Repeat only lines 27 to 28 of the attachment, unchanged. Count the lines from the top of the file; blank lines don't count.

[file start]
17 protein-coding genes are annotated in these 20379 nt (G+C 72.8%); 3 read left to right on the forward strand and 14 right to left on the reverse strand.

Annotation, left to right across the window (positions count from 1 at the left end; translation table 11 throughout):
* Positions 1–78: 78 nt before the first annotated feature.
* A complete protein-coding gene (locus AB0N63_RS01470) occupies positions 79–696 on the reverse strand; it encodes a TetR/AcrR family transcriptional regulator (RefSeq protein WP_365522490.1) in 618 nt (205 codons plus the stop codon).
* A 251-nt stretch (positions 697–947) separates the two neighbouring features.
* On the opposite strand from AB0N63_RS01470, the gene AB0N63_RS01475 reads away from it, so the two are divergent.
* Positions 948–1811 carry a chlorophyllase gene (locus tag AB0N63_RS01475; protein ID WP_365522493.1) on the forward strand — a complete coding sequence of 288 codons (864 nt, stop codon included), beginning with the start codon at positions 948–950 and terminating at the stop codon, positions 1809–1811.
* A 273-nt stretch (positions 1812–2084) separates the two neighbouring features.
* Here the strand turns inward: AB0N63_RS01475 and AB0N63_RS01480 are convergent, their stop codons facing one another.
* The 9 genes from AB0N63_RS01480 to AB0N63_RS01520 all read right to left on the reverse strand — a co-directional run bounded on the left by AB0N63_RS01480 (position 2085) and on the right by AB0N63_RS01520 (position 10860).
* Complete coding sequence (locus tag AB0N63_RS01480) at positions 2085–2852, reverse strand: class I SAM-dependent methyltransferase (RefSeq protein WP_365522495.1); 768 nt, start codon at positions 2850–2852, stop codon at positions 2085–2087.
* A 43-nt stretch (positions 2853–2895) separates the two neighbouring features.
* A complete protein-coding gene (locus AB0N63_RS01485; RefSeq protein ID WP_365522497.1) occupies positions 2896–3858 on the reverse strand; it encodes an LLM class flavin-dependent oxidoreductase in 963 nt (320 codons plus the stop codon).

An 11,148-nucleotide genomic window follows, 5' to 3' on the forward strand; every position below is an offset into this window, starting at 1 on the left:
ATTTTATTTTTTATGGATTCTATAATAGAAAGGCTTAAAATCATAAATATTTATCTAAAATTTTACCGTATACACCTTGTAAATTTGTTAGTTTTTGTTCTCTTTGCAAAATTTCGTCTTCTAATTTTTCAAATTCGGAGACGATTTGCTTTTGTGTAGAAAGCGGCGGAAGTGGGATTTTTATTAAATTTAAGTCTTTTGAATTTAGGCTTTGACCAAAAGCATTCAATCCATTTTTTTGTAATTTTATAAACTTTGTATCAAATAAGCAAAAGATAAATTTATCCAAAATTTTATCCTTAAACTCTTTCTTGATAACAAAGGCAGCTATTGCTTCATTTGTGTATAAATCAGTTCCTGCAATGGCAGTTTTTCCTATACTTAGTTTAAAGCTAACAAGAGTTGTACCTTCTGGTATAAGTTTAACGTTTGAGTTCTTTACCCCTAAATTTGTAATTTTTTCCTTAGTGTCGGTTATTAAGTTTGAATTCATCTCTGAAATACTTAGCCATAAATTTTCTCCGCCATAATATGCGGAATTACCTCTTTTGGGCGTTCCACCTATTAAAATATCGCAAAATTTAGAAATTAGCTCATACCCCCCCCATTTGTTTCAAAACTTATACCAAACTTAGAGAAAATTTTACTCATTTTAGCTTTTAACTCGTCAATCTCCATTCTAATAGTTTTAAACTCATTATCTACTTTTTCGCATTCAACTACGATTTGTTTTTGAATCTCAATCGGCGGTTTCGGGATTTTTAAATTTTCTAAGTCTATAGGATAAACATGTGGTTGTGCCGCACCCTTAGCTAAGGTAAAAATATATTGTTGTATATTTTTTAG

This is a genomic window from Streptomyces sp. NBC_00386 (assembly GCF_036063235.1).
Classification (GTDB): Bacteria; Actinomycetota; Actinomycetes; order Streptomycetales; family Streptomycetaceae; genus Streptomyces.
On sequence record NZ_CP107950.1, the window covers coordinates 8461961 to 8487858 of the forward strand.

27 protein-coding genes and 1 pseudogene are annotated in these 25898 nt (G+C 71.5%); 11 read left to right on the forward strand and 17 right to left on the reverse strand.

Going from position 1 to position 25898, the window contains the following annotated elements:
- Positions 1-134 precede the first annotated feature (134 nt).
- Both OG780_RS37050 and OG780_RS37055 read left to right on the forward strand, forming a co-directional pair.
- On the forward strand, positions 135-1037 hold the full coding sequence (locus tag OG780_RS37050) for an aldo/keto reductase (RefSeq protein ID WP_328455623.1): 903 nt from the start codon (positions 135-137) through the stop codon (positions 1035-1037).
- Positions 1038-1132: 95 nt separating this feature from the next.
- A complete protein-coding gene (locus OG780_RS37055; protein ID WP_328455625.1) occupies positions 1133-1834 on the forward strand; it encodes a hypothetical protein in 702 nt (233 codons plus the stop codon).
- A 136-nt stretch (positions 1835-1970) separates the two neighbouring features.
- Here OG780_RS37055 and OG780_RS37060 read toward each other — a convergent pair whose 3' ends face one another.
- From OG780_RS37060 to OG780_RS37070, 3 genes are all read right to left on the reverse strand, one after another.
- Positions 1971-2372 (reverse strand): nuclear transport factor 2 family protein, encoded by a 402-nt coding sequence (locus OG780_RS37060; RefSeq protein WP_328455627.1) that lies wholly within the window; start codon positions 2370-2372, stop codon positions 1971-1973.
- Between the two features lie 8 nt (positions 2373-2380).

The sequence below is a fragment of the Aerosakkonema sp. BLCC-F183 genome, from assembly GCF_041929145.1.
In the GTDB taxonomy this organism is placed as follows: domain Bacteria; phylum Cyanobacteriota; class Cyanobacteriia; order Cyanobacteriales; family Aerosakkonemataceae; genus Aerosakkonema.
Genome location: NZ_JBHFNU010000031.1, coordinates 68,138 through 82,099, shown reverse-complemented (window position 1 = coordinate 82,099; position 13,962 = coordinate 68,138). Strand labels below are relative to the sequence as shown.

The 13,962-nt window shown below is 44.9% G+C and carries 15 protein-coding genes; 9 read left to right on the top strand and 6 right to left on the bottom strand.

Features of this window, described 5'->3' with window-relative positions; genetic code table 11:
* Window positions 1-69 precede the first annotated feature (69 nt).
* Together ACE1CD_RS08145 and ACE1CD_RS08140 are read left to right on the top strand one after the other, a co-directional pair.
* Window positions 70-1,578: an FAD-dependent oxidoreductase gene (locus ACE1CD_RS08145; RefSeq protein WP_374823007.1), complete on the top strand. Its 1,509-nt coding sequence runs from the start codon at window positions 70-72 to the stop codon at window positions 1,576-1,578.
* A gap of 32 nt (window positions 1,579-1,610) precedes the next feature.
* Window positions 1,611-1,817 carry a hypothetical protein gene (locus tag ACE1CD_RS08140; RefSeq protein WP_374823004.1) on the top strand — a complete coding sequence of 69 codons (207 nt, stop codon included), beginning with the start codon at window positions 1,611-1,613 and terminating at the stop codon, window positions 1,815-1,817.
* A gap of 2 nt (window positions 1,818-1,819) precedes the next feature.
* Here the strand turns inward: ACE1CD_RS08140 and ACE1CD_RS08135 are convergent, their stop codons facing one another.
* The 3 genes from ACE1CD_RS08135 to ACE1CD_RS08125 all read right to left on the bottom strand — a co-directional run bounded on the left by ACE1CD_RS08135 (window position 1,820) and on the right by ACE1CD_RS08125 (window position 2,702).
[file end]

- Here OG780_RS37055 and OG780_RS37060 read toward each other — a convergent pair whose 3' ends face one another.
- From OG780_RS37060 to OG780_RS37070, 3 genes are all read right to left on the reverse strand, one after another.